Part survey of the field of Indigenous literary studies, part cultural history, and part literary polemic, Why Indigenous Literatures Matter asserts the vital significance of literary expression to the political, creative, and intellectual efforts of Indigenous peoples today. Selected as an Equity, Justice, and Inclusion Community Read by the Association of University Presses.

In considering the connections between literature and lived experience, this book contemplates four key questions at the heart of Indigenous kinship traditions: How do we learn to be human? How do we become good relatives? How do we become good ancestors? How do we learn to live together? Blending personal narrative and broader historical and cultural analysis with close readings of key creative and critical texts, Justice argues that Indigenous writers engage with these questions in part to challenge settler-colonial policies and practices that have targeted Indigenous connections to land, history, family, and self. More importantly, Indigenous writers imaginatively engage the many ways that communities and individuals have sought to nurture these relationships and project them into the future.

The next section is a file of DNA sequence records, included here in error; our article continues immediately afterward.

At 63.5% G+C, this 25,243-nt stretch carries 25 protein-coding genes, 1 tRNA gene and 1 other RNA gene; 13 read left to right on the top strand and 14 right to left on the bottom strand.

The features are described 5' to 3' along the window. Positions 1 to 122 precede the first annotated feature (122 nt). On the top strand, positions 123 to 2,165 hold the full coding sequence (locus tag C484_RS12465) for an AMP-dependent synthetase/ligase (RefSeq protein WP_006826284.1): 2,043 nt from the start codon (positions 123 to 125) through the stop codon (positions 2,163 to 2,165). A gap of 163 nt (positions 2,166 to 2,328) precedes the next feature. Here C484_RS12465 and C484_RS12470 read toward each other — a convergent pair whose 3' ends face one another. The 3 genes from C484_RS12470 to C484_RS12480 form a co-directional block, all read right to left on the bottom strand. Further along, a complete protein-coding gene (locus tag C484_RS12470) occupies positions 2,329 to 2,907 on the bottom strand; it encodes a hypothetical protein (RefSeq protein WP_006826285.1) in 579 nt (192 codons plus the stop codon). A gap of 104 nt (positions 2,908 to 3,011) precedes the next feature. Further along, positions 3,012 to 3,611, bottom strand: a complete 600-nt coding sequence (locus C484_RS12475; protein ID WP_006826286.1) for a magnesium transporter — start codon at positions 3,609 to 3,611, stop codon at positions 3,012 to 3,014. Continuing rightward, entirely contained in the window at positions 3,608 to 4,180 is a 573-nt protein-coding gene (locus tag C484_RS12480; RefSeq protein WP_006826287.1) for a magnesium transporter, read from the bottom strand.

This provocative volume challenges readers to critically consider and rethink their assumptions about Indigenous literature, history, and politics while never forgetting the emotional connections of our shared humanity and the power of story to effect personal and social change. Written with a generalist reader firmly in mind but addressing issues of interest to specialists in the field, this book welcomes new audiences to Indigenous literary studies while offering more seasoned readers a renewed appreciation for these transformative literary traditions.